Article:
Learning to be comfortable in the air

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What if birds were afraid of heights?

Looking out our kitchen windows on a sunny morning at the top of the tallest tree on the hill behind us I could see a bird perched on the tip-of-the-tip-of-the topmost branch. The tree swayed gently in the light breeze. The bird looked to one side, seeming to defy gravity. There was no sign of weight on the sprig where it perched. The bird was carefree, confident. He didn’t seem worried that the branch could bend with a gust of wind, that he could tumble unceremoniously down, to be quickly surrounded by neighborhood cats ready to pounce. Plus, he was really high up there. He’s a bird, so I guess that stuff doesn’t bother him. Should he be disturbed in any way, I am certain he would simply fly.

That’s when my fifty-year-old brain suddenly goes from pastoral wondering to randomly curious – what if birds were afraid of heights?

As with much sense of wonder in middle-age, one can often count on such questions to be publicly internet-pondered in a serious and not so serious way. A quick digital query turned up these irreverent video clips, and a hint from a thoughtful amateur who tried in earnest to help a fellow internaut with the same question:

“If birds were afraid of heights, they would probably develop new ways to get around. (This should get you started) They would have less muscle in their arms, and more in their legs. They would learn how to get around without flying, and discover new habitats, surroundings and eating. They would probably also change colors, because animals have colors that match their surroundings. Also, they would probably bond with different creatures.”

A more learned bird owner had this to say:

Birds as well as any animal will instinctively put out its arms when there is a falling sensation. Birds and bats as well as a few soaring mammals learn how to be comfortable in the air.”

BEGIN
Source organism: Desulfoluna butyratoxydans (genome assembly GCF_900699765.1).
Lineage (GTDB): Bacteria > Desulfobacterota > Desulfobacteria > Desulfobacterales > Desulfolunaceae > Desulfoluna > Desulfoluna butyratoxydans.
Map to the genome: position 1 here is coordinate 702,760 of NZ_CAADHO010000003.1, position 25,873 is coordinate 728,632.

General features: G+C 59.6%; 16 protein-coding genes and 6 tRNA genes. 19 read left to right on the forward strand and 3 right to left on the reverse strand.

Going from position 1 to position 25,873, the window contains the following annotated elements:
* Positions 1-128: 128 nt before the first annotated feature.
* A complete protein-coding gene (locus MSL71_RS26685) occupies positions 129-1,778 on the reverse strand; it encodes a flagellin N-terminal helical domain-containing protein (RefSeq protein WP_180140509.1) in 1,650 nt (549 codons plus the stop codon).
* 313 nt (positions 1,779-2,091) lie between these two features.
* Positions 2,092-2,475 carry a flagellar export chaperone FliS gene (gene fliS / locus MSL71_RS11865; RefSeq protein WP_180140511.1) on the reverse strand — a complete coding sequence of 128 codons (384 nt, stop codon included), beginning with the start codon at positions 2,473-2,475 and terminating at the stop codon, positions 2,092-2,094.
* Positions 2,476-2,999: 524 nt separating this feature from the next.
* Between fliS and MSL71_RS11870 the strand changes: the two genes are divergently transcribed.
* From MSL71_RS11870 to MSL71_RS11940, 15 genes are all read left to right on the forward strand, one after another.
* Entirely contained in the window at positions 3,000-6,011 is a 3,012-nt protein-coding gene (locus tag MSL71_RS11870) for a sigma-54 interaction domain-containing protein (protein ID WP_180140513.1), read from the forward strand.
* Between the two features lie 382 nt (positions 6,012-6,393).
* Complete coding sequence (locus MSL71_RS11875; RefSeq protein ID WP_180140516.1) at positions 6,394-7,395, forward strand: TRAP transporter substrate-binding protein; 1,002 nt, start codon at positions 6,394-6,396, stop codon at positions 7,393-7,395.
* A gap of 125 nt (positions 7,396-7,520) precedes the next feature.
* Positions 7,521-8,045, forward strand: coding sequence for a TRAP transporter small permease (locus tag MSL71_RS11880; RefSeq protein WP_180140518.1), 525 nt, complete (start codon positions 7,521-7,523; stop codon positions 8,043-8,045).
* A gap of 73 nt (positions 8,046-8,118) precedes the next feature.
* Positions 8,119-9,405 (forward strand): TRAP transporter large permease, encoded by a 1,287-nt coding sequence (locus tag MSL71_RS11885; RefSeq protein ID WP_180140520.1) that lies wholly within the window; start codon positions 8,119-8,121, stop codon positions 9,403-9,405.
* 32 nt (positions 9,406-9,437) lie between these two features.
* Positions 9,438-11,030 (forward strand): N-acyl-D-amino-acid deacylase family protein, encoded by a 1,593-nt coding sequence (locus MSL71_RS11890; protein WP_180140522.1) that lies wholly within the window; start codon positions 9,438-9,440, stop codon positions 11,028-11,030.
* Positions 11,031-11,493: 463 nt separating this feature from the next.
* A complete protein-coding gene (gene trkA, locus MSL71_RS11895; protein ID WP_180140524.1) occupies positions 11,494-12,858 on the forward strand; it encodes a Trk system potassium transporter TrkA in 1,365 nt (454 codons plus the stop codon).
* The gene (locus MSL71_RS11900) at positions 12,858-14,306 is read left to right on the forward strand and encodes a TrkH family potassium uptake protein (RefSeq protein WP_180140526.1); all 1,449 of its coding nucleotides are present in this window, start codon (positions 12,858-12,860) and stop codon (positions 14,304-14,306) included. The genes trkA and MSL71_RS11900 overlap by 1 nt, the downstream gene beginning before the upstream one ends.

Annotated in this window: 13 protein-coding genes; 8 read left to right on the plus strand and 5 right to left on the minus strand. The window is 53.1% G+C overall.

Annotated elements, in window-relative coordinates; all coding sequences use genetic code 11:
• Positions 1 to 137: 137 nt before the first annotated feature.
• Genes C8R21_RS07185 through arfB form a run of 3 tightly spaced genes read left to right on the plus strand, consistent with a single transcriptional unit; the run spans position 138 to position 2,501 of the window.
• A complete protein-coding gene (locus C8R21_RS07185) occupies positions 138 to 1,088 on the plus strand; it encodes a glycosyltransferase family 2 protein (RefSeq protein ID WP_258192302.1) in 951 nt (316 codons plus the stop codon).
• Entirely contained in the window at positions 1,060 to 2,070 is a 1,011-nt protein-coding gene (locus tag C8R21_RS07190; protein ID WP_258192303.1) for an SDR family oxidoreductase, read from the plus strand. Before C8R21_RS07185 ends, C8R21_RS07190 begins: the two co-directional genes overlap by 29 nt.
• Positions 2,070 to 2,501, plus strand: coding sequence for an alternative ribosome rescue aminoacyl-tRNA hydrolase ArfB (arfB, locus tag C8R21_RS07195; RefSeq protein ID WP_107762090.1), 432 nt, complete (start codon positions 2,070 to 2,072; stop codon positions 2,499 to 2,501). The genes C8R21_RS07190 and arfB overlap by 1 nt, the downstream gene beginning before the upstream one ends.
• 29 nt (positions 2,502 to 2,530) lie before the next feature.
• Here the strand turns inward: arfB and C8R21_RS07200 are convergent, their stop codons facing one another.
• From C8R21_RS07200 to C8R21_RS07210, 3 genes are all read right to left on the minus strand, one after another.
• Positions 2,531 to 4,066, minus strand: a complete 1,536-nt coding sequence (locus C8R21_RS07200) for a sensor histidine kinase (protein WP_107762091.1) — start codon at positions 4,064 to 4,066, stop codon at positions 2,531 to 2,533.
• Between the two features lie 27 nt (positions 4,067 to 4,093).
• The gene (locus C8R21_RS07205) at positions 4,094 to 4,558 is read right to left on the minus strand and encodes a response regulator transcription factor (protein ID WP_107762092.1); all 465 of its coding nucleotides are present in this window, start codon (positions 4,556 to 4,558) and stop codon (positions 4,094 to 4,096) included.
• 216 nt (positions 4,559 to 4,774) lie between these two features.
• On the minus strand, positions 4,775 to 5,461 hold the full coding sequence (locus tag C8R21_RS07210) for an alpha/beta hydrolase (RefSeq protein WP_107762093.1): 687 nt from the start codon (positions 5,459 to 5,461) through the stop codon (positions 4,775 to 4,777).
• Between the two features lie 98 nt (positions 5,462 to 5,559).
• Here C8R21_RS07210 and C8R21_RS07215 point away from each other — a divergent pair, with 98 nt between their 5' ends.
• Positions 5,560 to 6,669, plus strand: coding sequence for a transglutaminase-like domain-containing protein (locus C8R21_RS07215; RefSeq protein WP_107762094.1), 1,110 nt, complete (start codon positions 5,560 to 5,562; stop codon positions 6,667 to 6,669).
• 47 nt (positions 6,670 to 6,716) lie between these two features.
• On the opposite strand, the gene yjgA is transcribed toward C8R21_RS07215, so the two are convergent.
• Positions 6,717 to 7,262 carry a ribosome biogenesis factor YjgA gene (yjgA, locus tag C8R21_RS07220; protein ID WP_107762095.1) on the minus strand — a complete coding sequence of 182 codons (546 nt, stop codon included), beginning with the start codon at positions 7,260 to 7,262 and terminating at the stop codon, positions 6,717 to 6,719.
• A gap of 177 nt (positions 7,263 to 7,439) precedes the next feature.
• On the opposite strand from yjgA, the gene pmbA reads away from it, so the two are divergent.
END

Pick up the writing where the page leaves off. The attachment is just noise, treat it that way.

The first answer takes an evolutionary approach. It speaks directly to the natural world’s ability to adapt. In talking about new muscles, in many ways it describes exactly what’s happened to us since moving to France – new surroundings, new food, new companions, new ways of getting around. In our case, we faced fear and uncertainty to gain access to new strength, learning and discovery versus giving in to it.

The second answer, though simple, is a prescient metaphor for the risks we must take in order to achieve something rewarding, something important, something we were meant to or really want to do – even when we don’t know it or understand it. Being uncomfortable is a part of learning, it’s a part of becoming who we really are, or who we want to be.

Learning to be comfortable in the air

Hyperlinking from a sunny morning to the inter-web’s metaphor for life as a work in progress I started thinking about how I’ve put out my arms in life and work. In some ways it is taking longer than I thought, but I am, uncomfortably, learning to fly. Turning my experience so far into advice for others, here’s a few quick things:

Know you’ve got a Net. Keep your family and friends close – physically or via any convenient means of communications. If you fall, and it’s possible that you will, your landing will be softer. These people will help pick you up, dust you off, and when you’re ready, give you the strength to go up there and try again.

Confidence by Default. Keep thinking you can do it. If you got asked to do something, don’t doubt yourself. If there’s something you want and you have the opportunity, take it, don’t worry that you might not succeed or it might not turn out perfectly (see item above). Gail Evans’ business advice book Play Like a Man Win Like a Woman touches on this concept several times – ladies, listen up and don’t give up when you feel out of your element. Fake-it-til-you-make-it and hero pose applies here – or deep breathing, or whatever methods work for you personally.

Take a Break. Only experience and practice can lead to mastery, but even masters need time to recharge. When you’re doing something uncomfortable all day, come back to something comfortable. Take a few days off. Give yourself permission to go off program.

Give it Time. Even birds don’t learn to fly in one day. Set reasonable goals in work as in life. And unless we are talking about a hard business deadline, or a need to survive in the wild (L’Aigle et l’Enfant) your personal timeline is just that – personal. How fast someone else did something and how easy it was for them has nothing to do with you. Maybe they can help you, great! But your timeline is completely, uniquely yours.

I think it can be a simple formula for a lot of different things. My uncomfortable moments have been about saying what I want, having the courage to go after it, living with the consequences of that, allowing for failure and disagreement and all the unexpected positives and negatives. And I’ve learned the truth is I am at least a little bit afraid of heights. It’s OK. I will keep putting out my arms.

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